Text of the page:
There are many descriptions used to classify pain. Below are some of the most common:
- Somatic pain: felt in muscles, joints, tendons, and ligaments.
- Visceral pain: felt in organs, smooth muscle, body cavities, and deep inside.
- Superficial pain: felt in skin and mucous membranes.
- Deep pain: felt in tissues below skin level.
- Vascular pain: felt in vascular or perivascular tissue and probably accounts for the greatest percentage of migraine headache pain.
- Neuropathic pain: results from damage to nerve fibers.
- Phantom pain: occurs in the area of a body part that has been removed and usually involves some type of burning, itching, tingling, or stabbing.
- Cancer pain: usually due to pressure of a tumor mass on surrounding tissues.
- Central pain: occurs with tumors, disease, or damage to central nervous tissue. Central nervous tissue itself does not have pain fibers, but the meninges, sinuses, and vasculature do.
- Breakthrough pain: pain that returns between doses of opioid drugs.
- Referred pain: pain felt in a part of the body that is not its source. It occurs when visceral nociceptors synapse and trigger ascending cutaneous fibers that come from an area other than the damaged tissue area. The cutaneous and visceral inputs can converge onto the same second-order projection neurons in the dorsal horn of the gray matter of the spinal cord. Patterns of referred pain can be studied as there is a topographical method to the way that sensory neurons travel together to the same levels of the spinal cord. There are many examples of referred pain. Pain related to the heart such as the pain of a myocardial infarction often has referred pain to the left arm and chest. Ureteral pain from passing a kidney stone may be referred to the abdominal wall (flank region) and radiate from the back to the front and even down to the groin region. Several more examples of referred pain are seen in the image below.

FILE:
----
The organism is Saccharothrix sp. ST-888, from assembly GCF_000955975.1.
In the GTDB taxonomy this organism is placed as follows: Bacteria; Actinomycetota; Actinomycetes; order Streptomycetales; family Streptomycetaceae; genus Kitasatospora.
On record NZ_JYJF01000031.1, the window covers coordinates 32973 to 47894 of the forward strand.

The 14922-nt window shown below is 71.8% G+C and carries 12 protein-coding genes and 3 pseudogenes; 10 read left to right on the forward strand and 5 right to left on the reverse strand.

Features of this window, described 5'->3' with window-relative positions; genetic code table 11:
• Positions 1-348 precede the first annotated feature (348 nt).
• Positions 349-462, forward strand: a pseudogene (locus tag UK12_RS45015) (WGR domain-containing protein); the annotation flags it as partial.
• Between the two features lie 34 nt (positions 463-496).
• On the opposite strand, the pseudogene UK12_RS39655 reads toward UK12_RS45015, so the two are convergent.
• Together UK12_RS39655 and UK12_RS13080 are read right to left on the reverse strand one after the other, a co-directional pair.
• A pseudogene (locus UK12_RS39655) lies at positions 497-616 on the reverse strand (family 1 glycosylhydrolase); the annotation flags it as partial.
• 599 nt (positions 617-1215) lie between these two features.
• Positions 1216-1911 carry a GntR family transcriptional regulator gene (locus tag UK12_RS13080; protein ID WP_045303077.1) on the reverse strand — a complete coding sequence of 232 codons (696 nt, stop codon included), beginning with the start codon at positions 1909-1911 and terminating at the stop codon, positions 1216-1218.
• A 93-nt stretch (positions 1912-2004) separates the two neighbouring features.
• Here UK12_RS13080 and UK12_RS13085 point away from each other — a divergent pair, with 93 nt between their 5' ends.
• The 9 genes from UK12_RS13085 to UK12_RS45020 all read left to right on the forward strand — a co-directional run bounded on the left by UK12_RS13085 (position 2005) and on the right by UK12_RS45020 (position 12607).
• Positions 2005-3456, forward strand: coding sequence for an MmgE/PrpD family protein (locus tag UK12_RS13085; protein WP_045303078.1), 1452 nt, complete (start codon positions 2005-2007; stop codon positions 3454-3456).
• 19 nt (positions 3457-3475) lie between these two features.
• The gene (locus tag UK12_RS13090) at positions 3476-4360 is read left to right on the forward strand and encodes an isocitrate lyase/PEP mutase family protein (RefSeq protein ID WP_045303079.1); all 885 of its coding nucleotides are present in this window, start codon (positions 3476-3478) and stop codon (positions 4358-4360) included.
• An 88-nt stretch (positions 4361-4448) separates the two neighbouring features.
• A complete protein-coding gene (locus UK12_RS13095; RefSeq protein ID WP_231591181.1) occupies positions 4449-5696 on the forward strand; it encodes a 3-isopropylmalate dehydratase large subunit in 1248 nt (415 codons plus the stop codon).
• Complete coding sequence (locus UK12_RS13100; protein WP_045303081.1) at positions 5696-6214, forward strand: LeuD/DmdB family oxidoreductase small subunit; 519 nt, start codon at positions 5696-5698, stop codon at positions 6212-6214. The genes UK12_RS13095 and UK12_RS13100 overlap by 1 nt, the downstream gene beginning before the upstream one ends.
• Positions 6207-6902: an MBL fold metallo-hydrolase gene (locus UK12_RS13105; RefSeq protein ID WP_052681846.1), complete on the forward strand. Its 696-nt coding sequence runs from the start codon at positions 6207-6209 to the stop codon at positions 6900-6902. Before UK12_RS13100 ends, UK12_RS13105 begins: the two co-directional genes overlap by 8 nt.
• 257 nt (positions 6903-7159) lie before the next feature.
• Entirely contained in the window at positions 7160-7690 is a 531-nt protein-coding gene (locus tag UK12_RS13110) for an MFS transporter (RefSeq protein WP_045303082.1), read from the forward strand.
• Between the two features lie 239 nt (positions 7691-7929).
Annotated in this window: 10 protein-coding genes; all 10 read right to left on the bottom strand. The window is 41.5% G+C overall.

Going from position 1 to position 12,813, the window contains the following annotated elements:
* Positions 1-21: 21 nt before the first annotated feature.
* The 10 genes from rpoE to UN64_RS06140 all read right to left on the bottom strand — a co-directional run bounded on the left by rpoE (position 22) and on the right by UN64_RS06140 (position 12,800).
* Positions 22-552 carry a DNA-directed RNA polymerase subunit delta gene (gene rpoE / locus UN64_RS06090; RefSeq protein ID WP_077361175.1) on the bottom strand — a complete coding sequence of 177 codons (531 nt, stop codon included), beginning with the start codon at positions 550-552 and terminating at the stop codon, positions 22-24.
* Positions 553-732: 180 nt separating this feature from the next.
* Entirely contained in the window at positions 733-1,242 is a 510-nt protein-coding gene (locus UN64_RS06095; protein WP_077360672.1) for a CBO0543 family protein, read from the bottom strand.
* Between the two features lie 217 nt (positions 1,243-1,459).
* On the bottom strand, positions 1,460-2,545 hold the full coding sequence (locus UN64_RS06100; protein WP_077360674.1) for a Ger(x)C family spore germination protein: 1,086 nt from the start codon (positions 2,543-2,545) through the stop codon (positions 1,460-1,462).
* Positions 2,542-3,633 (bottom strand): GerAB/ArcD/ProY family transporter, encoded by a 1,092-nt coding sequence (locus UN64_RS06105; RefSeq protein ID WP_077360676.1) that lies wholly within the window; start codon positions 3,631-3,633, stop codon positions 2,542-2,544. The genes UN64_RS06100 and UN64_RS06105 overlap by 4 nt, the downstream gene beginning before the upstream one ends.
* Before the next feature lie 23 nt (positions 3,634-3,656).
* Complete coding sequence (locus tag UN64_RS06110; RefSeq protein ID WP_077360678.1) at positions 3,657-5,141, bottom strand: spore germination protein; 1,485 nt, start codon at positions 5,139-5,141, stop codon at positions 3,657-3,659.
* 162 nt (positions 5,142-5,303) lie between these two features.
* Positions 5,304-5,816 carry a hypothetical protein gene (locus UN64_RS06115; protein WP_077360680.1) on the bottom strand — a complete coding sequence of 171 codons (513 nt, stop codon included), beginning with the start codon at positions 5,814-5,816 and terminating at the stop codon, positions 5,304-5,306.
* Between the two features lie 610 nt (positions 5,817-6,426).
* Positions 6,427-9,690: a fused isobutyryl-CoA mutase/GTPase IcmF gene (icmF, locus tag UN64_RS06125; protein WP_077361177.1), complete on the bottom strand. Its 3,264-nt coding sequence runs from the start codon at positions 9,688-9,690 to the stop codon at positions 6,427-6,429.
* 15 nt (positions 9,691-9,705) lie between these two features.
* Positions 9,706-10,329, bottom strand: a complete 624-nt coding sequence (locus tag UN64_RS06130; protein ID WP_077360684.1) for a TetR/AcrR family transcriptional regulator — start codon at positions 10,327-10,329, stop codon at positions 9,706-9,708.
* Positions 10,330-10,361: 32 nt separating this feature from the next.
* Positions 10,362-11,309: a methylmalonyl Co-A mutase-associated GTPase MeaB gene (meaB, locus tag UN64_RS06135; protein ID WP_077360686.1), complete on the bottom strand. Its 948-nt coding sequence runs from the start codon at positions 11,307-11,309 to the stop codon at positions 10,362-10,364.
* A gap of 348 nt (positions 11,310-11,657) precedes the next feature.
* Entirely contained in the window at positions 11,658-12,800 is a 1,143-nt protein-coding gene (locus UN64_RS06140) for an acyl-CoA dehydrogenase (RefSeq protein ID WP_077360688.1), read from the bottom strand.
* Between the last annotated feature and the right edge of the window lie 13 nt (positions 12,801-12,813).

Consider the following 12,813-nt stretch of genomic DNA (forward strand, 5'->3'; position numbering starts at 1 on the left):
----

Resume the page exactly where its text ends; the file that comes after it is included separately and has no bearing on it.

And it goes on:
Image by Becky T BYU-Idaho W20
Pain can be classified as acute or chronic based on its characteristics. Acute pain has a recent onset and occurs for less than 6 months. On the other hand, chronic pain has a continuous or intermittent onset and has lasted for 6 months or more. Acute pain will activate the sympathetic nervous system fight or flight response to cause increased heart rate and blood pressure, pupillary dilation, and dry mouth. Acute pain is associated with adrenaline while chronic pain is more associated with chronic elevation of cortisol. Acute pain is more associated with anxiety while chronic pain is more associated with depression. Chronic pain also leads to decreased sleep, decreased libido, and appetite changes. The most common cause of chronic pain is headache. Diabetic neuropathy is a common cause of chronic neuropathic pain due to damage to peripheral nerves. It is difficult to treat.